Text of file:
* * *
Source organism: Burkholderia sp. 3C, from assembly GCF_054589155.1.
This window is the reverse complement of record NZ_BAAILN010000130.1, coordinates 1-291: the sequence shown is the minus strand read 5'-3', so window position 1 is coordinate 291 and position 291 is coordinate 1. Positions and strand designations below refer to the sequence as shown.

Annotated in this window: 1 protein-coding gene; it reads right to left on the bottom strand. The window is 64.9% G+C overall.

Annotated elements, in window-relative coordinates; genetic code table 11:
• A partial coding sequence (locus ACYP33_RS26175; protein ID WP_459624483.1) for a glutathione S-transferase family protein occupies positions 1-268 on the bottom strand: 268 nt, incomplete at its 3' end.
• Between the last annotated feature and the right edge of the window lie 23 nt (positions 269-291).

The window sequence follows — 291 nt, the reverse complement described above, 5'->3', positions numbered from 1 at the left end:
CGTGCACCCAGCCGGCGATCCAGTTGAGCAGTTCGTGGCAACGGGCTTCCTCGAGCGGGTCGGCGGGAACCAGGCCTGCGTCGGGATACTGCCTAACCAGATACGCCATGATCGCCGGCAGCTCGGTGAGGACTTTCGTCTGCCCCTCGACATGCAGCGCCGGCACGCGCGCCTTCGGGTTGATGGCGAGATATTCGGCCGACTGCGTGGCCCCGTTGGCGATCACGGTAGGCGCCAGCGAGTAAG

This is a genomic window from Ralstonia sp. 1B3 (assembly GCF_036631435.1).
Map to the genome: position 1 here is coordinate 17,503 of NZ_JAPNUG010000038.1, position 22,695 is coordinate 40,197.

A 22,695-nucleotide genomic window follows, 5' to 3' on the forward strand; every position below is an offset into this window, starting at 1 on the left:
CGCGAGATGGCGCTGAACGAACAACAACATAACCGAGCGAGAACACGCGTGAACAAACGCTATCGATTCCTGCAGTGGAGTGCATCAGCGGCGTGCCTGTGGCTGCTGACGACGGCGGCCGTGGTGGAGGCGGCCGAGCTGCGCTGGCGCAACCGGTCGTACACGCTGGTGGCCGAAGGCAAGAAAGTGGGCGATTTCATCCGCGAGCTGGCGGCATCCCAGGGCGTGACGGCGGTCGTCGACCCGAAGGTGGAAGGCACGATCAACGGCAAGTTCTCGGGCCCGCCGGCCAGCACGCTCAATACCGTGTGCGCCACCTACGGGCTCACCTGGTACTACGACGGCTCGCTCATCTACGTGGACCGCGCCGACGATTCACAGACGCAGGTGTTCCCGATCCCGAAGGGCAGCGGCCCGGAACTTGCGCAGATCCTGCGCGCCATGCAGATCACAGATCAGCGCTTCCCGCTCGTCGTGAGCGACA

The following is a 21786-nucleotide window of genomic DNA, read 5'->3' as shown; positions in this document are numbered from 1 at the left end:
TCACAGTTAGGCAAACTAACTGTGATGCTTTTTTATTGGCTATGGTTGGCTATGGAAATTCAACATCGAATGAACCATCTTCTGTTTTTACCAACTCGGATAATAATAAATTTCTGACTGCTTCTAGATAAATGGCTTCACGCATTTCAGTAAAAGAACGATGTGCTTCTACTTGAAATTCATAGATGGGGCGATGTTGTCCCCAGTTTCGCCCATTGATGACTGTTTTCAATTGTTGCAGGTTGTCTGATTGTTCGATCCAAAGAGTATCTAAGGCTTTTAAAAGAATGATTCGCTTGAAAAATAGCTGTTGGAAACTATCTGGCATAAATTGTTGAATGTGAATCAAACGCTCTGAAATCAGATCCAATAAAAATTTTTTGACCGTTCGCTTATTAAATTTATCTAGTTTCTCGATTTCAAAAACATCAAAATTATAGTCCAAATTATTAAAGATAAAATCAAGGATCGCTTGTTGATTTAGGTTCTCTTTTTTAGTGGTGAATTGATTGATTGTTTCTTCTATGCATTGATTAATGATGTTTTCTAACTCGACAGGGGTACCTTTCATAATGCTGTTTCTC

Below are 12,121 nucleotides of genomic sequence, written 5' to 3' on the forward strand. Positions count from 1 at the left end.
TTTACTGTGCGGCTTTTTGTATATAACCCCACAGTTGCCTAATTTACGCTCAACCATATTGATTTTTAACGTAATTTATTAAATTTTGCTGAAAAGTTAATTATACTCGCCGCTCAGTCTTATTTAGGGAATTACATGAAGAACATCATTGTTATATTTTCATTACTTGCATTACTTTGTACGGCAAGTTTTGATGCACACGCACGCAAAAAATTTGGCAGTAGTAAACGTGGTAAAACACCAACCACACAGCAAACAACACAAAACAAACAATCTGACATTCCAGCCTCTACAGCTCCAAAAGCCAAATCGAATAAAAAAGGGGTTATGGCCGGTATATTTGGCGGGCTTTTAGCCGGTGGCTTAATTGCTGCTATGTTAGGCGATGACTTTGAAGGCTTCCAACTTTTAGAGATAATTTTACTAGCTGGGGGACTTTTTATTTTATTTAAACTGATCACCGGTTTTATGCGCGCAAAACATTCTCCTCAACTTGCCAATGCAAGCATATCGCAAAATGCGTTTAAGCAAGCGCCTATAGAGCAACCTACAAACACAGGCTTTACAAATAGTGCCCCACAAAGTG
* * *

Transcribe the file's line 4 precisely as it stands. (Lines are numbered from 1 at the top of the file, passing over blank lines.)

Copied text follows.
Annotated elements, in window-relative coordinates; genetic code table 11: